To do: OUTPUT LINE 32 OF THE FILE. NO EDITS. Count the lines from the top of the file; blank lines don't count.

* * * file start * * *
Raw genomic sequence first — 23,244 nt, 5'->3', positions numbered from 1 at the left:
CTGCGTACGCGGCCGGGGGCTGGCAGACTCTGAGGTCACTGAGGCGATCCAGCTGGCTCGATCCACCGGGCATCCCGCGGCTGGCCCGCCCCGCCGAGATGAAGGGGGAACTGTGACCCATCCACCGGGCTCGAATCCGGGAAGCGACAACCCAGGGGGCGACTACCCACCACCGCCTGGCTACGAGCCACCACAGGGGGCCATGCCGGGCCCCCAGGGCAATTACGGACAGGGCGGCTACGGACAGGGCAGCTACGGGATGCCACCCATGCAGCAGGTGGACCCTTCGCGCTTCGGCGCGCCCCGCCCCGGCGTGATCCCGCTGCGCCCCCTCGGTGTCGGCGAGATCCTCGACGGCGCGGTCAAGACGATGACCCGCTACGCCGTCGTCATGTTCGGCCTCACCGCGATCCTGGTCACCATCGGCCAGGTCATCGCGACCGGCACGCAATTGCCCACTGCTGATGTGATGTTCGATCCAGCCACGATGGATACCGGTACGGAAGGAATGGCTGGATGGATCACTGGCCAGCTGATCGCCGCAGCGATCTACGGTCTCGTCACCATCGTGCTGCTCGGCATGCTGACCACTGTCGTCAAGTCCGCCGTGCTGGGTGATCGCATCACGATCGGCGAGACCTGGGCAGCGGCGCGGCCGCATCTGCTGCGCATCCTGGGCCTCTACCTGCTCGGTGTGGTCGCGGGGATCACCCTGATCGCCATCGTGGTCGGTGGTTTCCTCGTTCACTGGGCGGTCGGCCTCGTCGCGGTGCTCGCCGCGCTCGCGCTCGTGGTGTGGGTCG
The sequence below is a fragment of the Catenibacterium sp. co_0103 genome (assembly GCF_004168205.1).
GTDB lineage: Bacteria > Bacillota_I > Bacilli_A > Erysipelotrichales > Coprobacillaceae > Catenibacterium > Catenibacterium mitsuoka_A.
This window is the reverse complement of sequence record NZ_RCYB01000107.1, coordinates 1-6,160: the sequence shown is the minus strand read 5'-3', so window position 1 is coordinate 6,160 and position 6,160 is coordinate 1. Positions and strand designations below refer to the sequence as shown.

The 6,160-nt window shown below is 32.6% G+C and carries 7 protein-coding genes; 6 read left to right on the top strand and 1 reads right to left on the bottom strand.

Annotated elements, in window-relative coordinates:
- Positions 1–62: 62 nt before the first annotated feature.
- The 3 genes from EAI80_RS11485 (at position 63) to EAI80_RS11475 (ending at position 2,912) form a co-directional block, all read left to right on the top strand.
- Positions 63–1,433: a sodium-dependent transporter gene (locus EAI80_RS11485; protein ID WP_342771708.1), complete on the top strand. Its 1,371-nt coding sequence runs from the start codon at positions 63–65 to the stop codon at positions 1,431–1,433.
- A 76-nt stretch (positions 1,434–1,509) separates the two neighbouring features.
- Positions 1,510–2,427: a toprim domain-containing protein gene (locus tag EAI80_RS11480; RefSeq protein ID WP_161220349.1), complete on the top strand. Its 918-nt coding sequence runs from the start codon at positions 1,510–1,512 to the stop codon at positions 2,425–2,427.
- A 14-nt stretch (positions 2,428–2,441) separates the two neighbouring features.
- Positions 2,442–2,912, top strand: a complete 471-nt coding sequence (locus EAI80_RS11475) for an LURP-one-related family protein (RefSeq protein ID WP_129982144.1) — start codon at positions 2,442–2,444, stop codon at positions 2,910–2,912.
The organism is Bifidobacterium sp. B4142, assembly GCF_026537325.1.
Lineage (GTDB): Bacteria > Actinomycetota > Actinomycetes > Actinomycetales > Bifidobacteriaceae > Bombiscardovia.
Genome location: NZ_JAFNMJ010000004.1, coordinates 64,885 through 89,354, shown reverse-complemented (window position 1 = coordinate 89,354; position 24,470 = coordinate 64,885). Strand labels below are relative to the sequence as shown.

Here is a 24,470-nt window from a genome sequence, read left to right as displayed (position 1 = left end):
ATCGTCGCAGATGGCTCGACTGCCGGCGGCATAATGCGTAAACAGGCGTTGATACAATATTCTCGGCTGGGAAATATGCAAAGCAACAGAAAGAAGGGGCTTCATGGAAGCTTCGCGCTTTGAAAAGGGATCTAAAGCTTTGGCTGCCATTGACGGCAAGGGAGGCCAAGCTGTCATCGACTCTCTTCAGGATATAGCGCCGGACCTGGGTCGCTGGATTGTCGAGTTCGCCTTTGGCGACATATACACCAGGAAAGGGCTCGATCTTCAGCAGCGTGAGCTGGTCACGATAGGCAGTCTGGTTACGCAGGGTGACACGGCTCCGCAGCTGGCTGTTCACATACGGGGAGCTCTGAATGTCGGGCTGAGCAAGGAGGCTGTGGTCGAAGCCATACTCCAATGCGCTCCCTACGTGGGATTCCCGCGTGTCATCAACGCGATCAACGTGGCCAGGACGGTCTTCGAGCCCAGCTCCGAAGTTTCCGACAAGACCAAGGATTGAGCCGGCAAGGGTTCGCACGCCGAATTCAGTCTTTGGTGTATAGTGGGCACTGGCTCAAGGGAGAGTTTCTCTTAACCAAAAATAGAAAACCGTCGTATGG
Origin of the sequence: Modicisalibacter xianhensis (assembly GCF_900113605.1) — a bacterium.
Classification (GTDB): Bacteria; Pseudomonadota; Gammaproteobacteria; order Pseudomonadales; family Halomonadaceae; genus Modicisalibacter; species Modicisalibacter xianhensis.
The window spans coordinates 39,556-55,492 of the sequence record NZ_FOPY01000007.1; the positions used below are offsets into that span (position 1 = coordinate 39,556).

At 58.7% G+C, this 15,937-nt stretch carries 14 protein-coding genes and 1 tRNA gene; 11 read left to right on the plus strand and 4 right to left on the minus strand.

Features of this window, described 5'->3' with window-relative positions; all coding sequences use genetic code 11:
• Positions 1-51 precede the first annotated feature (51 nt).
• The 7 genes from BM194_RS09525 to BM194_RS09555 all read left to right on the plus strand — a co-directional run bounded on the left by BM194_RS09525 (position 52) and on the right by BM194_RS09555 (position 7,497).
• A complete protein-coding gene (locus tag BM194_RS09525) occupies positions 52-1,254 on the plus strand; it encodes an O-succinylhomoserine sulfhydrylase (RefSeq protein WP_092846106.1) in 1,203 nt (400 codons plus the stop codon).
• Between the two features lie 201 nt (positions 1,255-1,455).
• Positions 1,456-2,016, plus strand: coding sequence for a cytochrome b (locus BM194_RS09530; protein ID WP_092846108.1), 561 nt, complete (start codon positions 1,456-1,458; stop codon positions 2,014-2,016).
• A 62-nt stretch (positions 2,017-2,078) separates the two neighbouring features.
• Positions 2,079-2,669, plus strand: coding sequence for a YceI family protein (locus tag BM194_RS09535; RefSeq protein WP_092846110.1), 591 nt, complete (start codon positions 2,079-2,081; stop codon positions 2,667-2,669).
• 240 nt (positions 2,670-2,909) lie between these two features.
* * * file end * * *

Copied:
• 240 nt (positions 2,670-2,909) lie between these two features.